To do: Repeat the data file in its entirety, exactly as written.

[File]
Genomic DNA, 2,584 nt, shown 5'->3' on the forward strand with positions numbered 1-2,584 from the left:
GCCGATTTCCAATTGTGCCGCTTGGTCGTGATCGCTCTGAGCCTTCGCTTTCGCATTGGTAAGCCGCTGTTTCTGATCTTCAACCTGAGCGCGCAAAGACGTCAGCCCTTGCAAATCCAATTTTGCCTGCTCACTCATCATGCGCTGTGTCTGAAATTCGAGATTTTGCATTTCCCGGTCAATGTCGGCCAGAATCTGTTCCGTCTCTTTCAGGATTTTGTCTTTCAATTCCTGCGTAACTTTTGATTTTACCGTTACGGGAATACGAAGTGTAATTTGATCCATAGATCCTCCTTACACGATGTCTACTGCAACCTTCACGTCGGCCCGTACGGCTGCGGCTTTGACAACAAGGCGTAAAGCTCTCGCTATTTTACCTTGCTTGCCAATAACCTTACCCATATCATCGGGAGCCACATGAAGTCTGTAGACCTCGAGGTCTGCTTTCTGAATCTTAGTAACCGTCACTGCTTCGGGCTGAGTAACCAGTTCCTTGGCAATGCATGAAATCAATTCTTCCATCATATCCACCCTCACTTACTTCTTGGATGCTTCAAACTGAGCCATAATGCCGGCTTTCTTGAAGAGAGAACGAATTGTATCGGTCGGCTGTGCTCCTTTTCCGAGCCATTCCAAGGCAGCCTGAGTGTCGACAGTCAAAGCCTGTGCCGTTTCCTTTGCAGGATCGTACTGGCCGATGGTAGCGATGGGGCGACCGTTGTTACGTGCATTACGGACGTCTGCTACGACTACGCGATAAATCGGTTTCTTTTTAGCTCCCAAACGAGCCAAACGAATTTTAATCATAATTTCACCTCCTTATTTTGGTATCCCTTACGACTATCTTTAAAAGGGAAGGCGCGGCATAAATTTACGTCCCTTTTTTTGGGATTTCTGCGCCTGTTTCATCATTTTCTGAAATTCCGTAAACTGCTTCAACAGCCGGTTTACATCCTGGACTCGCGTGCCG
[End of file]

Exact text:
Genomic DNA, 2,584 nt, shown 5'->3' on the forward strand with positions numbered 1-2,584 from the left:
GCCGATTTCCAATTGTGCCGCTTGGTCGTGATCGCTCTGAGCCTTCGCTTTCGCATTGGTAAGCCGCTGTTTCTGATCTTCAACCTGAGCGCGCAAAGACGTCAGCCCTTGCAAATCCAATTTTGCCTGCTCACTCATCATGCGCTGTGTCTGAAATTCGAGATTTTGCATTTCCCGGTCAATGTCGGCCAGAATCTGTTCCGTCTCTTTCAGGATTTTGTCTTTCAATTCCTGCGTAACTTTTGATTTTACCGTTACGGGAATACGAAGTGTAATTTGATCCATAGATCCTCCTTACACGATGTCTACTGCAACCTTCACGTCGGCCCGTACGGCTGCGGCTTTGACAACAAGGCGTAAAGCTCTCGCTATTTTACCTTGCTTGCCAATAACCTTACCCATATCATCGGGAGCCACATGAAGTCTGTAGACCTCGAGGTCTGCTTTCTGAATCTTAGTAACCGTCACTGCTTCGGGCTGAGTAACCAGTTCCTTGGCAATGCATGAAATCAATTCTTCCATCATATCCACCCTCACTTACTTCTTGGATGCTTCAAACTGAGCCATAATGCCGGCTTTCTTGAAGAGAGAACGAATTGTATCGGTCGGCTGTGCTCCTTTTCCGAGCCATTCCAAGGCAGCCTGAGTGTCGACAGTCAAAGCCTGTGCCGTTTCCTTTGCAGGATCGTACTGGCCGATGGTAGCGATGGGGCGACCGTTGTTACGTGCATTACGGACGTCTGCTACGACTACGCGATAAATCGGTTTCTTTTTAGCTCCCAAACGAGCCAAACGAATTTTAATCATAATTTCACCTCCTTATTTTGGTATCCCTTACGACTATCTTTAAAAGGGAAGGCGCGGCATAAATTTACGTCCCTTTTTTTGGGATTTCTGCGCCTGTTTCATCATTTTCTGAAATTCCGTAAACTGCTTCAACAGCCGGTTTACATCCTGGACTCGCGTGCCG